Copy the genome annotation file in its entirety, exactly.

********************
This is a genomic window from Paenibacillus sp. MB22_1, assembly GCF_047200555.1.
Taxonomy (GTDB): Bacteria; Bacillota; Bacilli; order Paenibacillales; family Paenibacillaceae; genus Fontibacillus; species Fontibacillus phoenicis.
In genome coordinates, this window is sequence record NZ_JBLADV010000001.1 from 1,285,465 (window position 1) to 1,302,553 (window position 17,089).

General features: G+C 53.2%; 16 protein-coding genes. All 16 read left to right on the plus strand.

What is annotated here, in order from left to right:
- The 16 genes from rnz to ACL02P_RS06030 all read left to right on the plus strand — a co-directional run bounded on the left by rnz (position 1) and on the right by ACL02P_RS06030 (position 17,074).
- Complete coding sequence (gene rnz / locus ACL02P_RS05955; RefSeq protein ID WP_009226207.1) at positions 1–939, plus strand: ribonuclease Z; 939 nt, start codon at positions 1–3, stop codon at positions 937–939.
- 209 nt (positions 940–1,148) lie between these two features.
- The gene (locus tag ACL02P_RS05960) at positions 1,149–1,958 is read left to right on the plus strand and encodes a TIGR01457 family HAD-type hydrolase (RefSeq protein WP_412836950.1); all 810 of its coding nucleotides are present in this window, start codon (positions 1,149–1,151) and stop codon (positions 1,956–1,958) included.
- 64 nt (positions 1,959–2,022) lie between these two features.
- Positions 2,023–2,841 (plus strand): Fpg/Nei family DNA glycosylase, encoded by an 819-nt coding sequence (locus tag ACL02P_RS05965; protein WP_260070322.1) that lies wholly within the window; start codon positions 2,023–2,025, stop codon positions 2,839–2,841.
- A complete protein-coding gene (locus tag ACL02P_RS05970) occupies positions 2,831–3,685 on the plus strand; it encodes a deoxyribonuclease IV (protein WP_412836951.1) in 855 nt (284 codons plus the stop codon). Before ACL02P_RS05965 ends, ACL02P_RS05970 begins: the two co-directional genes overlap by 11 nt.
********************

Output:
This is a genomic window from Paenibacillus sp. MB22_1, assembly GCF_047200555.1.
Taxonomy (GTDB): Bacteria; Bacillota; Bacilli; order Paenibacillales; family Paenibacillaceae; genus Fontibacillus; species Fontibacillus phoenicis.
In genome coordinates, this window is sequence record NZ_JBLADV010000001.1 from 1,285,465 (window position 1) to 1,302,553 (window position 17,089).

General features: G+C 53.2%; 16 protein-coding genes. All 16 read left to right on the plus strand.

What is annotated here, in order from left to right:
- The 16 genes from rnz to ACL02P_RS06030 all read left to right on the plus strand — a co-directional run bounded on the left by rnz (position 1) and on the right by ACL02P_RS06030 (position 17,074).
- Complete coding sequence (gene rnz / locus ACL02P_RS05955; RefSeq protein ID WP_009226207.1) at positions 1–939, plus strand: ribonuclease Z; 939 nt, start codon at positions 1–3, stop codon at positions 937–939.
- 209 nt (positions 940–1,148) lie between these two features.
- The gene (locus tag ACL02P_RS05960) at positions 1,149–1,958 is read left to right on the plus strand and encodes a TIGR01457 family HAD-type hydrolase (RefSeq protein WP_412836950.1); all 810 of its coding nucleotides are present in this window, start codon (positions 1,149–1,151) and stop codon (positions 1,956–1,958) included.
- 64 nt (positions 1,959–2,022) lie between these two features.
- Positions 2,023–2,841 (plus strand): Fpg/Nei family DNA glycosylase, encoded by an 819-nt coding sequence (locus tag ACL02P_RS05965; protein WP_260070322.1) that lies wholly within the window; start codon positions 2,023–2,025, stop codon positions 2,839–2,841.
- A complete protein-coding gene (locus tag ACL02P_RS05970) occupies positions 2,831–3,685 on the plus strand; it encodes a deoxyribonuclease IV (protein WP_412836951.1) in 855 nt (284 codons plus the stop codon). Before ACL02P_RS05965 ends, ACL02P_RS05970 begins: the two co-directional genes overlap by 11 nt.